Big Bend Chat
Other Parks of the Big Bend Region => Big Bend Ranch State Park Q&A => Topic started by: Ay Chihuahua! on December 06, 2007, 09:39:59 AM
Conservancy group director to lead Parks and Wildlife
Smith is currently state director of Nature Conservancy. (http://www.statesman.com/sports/content/sports/stories/outdoors/12/06/1206parks.html)
Thanks for the post! Seems like Carter is the right man for the job!
Thanks for the post! Seems like Carter is the right man for the job!That's what I was thinking.
Nature Conservancy’s Texas director Carter Smith named executive director of Texas Parks and Wildlife Department
Smith helped expand non-profit's private, public partnerships
SAN ANTONIO, TEXAS — December 5, 2007 — Officials at The Nature Conservancy announced today that Texas State Director Carter Smith has accepted the position of executive director with the Texas Parks and Wildlife Department. Smith has been the Conservancy’s Texas state director since 2004 and has worked for the organization since 1998.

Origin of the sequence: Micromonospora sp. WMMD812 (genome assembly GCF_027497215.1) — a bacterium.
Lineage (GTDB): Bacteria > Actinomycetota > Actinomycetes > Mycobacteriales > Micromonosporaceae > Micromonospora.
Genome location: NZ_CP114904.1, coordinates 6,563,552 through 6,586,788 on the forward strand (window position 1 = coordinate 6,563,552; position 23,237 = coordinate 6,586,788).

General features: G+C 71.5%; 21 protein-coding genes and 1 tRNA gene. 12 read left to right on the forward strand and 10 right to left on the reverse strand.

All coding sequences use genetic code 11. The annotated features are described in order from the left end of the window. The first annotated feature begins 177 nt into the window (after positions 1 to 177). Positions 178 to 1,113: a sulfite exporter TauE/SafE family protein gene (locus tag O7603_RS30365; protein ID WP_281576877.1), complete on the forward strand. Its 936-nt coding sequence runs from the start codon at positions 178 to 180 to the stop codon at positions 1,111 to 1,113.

Pete Selig, chairman of The Nature Conservancy of Texas’ Board of Trustees and a San Antonio businessman, said the announcement elicited “pride and mixed emotions” among Conservancy staff and board members.
“This is a tremendous opportunity for Carter, and a windfall for the conservation of Texas’ lands and waters,” Selig said. “We will miss Carter at The Nature Conservancy. He has taken the team to new levels of effectiveness, and we feel privileged that one of our own has been selected to fill this role. The Nature Conservancy has always believed in the strength of partnerships – in particular, Texas Parks and Wildlife has been an important partner for our organization for more than 40 years.”
“Carter Smith has been an incredible leader for conservation in Texas and within The Nature Conservancy,” said Rob McKim, the Conservancy’s managing director for the Central U.S. Conservation Region. “While this news is bittersweet, we applaud the state for its excellent selection. The citizens of Texas are fortunate to have Carter, and we offer our most heartfelt congratulations to him.”
Smith was named to the Texas Parks and Wildlife post today during a special meeting of the TPW Commission in San Antonio. The commission took action to accept the recommendation of a search committee for the position in a public meeting after discussing the issue in executive session.